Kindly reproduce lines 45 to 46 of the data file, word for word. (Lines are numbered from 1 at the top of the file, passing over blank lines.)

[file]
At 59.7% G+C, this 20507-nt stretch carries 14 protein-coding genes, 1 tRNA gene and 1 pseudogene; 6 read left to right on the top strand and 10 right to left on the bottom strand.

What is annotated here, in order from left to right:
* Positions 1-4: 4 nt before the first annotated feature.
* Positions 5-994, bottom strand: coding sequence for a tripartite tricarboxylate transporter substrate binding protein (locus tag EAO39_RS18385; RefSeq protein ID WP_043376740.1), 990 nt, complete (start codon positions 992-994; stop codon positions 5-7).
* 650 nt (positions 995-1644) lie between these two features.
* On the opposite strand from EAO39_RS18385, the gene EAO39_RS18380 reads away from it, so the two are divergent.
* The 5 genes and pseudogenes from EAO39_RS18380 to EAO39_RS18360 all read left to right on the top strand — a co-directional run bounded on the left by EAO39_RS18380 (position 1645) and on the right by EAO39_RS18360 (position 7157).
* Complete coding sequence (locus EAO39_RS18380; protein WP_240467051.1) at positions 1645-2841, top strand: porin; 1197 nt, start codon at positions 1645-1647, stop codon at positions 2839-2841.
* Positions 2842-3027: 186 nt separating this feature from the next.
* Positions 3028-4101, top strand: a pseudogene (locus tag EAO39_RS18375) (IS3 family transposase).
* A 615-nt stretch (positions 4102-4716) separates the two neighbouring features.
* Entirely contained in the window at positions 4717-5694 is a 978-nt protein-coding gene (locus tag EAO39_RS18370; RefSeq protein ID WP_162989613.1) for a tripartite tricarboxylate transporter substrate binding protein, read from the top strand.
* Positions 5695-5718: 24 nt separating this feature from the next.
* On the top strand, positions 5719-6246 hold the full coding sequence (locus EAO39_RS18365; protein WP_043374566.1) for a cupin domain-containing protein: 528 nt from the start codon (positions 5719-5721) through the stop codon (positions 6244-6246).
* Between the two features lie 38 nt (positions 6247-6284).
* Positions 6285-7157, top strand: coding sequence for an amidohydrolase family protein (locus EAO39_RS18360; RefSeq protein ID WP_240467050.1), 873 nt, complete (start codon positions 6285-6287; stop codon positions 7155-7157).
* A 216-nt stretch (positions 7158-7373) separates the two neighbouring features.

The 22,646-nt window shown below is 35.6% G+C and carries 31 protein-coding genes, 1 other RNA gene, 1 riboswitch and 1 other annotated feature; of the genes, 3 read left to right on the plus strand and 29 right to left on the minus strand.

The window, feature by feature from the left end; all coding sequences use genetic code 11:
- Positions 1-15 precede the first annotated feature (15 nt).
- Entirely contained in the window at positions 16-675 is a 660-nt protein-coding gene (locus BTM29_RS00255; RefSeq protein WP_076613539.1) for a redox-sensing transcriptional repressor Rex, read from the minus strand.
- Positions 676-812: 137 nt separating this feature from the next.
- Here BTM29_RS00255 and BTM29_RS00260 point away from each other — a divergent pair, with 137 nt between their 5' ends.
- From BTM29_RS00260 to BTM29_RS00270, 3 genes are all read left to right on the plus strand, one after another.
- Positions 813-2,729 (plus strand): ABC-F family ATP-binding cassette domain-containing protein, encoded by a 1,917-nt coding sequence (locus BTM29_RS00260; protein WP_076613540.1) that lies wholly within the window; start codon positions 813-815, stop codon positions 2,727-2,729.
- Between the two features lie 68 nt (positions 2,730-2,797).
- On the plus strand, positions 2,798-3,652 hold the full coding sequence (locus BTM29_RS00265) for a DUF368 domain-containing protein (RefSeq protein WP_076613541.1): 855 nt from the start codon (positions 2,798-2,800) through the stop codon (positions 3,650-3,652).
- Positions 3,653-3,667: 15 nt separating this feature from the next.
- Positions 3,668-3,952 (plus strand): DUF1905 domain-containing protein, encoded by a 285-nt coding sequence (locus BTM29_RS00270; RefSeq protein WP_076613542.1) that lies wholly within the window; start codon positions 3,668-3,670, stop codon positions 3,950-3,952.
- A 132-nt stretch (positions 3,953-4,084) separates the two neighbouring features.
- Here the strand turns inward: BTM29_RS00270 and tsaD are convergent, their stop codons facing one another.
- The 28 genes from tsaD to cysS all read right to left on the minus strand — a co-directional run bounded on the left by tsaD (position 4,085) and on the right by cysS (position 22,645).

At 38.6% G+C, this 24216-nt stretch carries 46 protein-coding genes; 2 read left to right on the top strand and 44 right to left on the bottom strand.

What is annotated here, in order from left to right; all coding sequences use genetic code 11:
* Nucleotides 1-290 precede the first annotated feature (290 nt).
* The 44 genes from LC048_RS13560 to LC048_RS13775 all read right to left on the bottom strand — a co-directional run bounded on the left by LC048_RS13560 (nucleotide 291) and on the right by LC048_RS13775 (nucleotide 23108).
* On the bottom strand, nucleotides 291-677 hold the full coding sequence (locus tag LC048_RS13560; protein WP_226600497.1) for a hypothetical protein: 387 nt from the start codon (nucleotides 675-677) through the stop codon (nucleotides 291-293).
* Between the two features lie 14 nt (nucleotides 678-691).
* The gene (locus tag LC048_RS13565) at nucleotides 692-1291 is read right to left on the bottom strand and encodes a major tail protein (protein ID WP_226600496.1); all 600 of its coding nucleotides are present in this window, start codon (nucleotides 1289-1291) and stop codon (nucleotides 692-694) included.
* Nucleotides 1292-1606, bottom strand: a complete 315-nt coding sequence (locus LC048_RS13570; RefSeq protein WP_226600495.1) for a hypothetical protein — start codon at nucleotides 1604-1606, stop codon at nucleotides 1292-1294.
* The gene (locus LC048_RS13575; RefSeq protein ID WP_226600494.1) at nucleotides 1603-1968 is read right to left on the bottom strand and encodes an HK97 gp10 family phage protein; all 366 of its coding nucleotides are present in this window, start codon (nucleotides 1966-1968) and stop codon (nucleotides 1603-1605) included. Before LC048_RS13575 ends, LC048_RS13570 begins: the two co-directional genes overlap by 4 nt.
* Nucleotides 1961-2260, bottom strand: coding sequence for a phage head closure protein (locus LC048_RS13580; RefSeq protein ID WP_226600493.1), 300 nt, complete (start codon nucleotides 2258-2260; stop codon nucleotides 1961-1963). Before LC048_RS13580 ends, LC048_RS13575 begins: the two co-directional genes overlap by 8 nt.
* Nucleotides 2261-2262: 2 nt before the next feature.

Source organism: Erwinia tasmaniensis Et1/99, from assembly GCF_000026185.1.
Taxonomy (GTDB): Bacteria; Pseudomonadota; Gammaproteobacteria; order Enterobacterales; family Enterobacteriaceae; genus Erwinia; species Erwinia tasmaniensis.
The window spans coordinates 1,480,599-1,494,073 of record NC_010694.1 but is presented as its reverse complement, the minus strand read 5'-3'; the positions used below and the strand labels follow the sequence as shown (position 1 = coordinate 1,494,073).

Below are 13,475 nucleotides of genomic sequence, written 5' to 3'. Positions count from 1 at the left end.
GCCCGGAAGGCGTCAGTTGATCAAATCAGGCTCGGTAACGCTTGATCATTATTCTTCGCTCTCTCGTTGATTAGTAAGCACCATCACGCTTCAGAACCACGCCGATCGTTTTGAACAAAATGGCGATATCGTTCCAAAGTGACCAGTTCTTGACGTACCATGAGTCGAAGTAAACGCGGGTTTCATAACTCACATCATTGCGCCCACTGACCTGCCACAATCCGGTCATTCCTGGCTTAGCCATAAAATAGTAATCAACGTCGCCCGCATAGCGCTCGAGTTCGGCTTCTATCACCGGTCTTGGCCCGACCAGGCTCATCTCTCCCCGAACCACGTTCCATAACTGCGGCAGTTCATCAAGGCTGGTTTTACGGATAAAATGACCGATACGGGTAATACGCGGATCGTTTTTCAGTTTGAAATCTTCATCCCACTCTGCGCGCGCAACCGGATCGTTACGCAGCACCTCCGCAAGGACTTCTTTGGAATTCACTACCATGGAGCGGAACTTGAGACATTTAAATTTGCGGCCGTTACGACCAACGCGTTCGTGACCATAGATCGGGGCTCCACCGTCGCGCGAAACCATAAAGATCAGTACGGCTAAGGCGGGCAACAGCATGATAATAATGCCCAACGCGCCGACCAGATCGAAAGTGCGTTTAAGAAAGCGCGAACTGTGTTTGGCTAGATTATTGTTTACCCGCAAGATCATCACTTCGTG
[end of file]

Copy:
Taxonomy (GTDB): Bacteria; Pseudomonadota; Gammaproteobacteria; order Enterobacterales; family Enterobacteriaceae; genus Erwinia; species Erwinia tasmaniensis.
The window spans coordinates 1,480,599-1,494,073 of record NC_010694.1 but is presented as its reverse complement, the minus strand read 5'-3'; the positions used below and the strand labels follow the sequence as shown (position 1 = coordinate 1,494,073).